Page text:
Leading home textile manufacturers of Pakistan are hopeful of getting a good market share in India because of their unique selling points as Pakistan and India are slowly moving to remove all trade barriers. However, some exporters are fearful saying that they will be at disadvantage once Pakistan and India open up bilateral trade owing to their small size and high cost of production in country.
The leading home textile makers of Pakistan are eying the strong middle class of India which they think is a big enough to attract any investor in the world. They say they have strong products that can easily penetrate the Indian middle-class market because of their quality and unique features.
Feroz Alam Lari, Chief Executive Afroze Textile Pvt limited says that Pakistan has developed strong products in the home textile range that can be exported to India.
Lari, whose company exports top quality bed sheets and towels is confident that he can manage to get a good share in Indian home textile market. “Pakistan and India are going on a right track of trade liberalization. Both countries should have opened up trade for each other long ago,” he said.
He believes this will lead to a growth in employment in both countries and give a boost to the industry, leading to exports to the developed world.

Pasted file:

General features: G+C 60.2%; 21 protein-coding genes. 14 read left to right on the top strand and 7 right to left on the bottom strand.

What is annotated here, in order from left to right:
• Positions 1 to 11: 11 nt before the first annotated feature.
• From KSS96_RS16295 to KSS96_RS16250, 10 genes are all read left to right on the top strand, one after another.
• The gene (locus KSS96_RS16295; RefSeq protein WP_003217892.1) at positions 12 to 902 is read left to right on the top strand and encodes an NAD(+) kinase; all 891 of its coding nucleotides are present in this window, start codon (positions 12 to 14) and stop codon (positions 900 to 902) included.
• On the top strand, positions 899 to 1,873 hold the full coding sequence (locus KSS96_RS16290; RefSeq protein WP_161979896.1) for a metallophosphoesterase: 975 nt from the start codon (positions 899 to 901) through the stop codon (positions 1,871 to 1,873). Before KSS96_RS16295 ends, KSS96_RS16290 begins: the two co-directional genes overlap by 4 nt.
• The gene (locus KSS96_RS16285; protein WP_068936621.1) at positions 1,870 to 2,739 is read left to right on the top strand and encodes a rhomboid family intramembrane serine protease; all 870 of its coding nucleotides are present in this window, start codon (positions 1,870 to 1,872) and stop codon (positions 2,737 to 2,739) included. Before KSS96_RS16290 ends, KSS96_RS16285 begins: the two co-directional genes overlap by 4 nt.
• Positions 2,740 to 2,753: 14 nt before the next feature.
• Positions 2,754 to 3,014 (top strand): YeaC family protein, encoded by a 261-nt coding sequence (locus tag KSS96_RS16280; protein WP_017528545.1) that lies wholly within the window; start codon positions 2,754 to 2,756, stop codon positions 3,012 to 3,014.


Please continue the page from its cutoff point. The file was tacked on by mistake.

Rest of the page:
India with a population of well over a billion, and a middle-class of over 300 million is a potential market for Pakistani home textile products, he said.
Citing the example of cotton lawn, Lari said some of our cotton lawn brands have already created a niche market in India, which we can build upon.
However, there are some exporters disagree. They think industries in Pakistan have lost their competitive edge because of security issues, power shortage and rising cost of production. The total textile exports of Pakistan last year remained at $14 billion while Indian textile exports touched $24 billion in the global textile and clothing trade of $800 billion.
Chairman Pakistan Apparel Forum, Jawed Bilwani says that Pakistan can only compete with Indian finished products in textiles if these problems are addressed. “One thing that our exporters must realise is that we cannot ignore India. When Pakistan could sign Free Trade Agreement (FTA) with China which is even bigger than India why can’t we go with India?” he asked.
Governments of Pakistan and India are now aiming for a Preferential Trade Agreement (PTA) after which both countries will further open up their markets to each other. In next phase, India and Pakistan want to implement South Asian Free Trade Agreement (Safta).
Published in The Express Tribune, November 21st, 2011.